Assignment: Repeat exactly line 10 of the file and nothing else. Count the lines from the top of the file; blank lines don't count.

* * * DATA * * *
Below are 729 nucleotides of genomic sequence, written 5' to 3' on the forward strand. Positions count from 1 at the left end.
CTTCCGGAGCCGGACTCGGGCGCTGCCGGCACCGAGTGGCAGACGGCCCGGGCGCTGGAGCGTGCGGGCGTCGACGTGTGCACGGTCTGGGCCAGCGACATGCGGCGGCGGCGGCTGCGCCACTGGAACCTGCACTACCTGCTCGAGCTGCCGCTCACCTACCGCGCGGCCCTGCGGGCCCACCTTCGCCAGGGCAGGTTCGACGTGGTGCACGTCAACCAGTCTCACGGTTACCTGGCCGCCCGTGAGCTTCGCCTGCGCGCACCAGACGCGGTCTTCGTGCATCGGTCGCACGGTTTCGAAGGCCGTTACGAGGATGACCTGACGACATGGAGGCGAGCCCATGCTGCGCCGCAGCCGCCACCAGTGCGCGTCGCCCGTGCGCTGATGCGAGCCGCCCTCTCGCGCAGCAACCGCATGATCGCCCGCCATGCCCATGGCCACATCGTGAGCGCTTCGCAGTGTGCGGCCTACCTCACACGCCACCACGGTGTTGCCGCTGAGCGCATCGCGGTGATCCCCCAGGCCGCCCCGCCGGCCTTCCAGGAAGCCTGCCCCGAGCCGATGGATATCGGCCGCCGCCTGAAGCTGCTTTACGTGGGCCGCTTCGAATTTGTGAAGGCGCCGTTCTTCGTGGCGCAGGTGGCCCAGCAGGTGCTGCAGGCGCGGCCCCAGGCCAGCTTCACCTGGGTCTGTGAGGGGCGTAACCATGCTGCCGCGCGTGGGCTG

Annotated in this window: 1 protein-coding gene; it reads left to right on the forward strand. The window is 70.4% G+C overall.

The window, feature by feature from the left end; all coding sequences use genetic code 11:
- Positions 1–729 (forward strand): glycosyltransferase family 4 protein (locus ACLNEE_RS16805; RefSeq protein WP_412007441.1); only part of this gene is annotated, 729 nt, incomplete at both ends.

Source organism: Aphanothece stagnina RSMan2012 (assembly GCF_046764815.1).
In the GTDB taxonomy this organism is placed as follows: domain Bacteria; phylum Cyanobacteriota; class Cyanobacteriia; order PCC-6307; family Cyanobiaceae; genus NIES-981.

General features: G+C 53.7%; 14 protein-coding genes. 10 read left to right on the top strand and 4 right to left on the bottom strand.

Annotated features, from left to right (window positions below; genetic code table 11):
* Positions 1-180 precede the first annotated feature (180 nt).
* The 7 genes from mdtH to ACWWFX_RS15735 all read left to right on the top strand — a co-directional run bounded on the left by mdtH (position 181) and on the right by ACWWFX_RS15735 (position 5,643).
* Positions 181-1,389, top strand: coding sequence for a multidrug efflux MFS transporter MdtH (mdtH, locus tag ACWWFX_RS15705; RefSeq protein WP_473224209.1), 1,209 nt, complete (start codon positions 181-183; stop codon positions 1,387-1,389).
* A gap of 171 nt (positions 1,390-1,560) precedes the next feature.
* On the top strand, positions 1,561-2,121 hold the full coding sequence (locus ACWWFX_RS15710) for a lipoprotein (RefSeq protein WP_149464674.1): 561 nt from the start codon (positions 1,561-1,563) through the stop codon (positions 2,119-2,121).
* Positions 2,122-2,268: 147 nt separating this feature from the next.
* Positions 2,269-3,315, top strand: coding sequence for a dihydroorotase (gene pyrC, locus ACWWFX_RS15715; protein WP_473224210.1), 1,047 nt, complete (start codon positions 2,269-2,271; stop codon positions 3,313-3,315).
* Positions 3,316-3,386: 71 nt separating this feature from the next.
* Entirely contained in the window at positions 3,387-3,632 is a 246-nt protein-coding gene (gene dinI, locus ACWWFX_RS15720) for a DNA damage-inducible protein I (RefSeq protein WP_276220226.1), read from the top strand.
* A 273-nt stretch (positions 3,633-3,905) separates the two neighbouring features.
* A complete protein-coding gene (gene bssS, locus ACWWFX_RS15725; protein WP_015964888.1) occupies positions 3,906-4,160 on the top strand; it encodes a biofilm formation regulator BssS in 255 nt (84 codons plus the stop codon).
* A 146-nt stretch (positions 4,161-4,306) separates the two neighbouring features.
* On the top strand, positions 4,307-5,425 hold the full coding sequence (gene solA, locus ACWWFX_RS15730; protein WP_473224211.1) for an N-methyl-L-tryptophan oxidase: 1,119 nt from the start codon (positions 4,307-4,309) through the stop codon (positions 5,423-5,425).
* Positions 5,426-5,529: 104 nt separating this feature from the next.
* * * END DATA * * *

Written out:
* Positions 1-180 precede the first annotated feature (180 nt).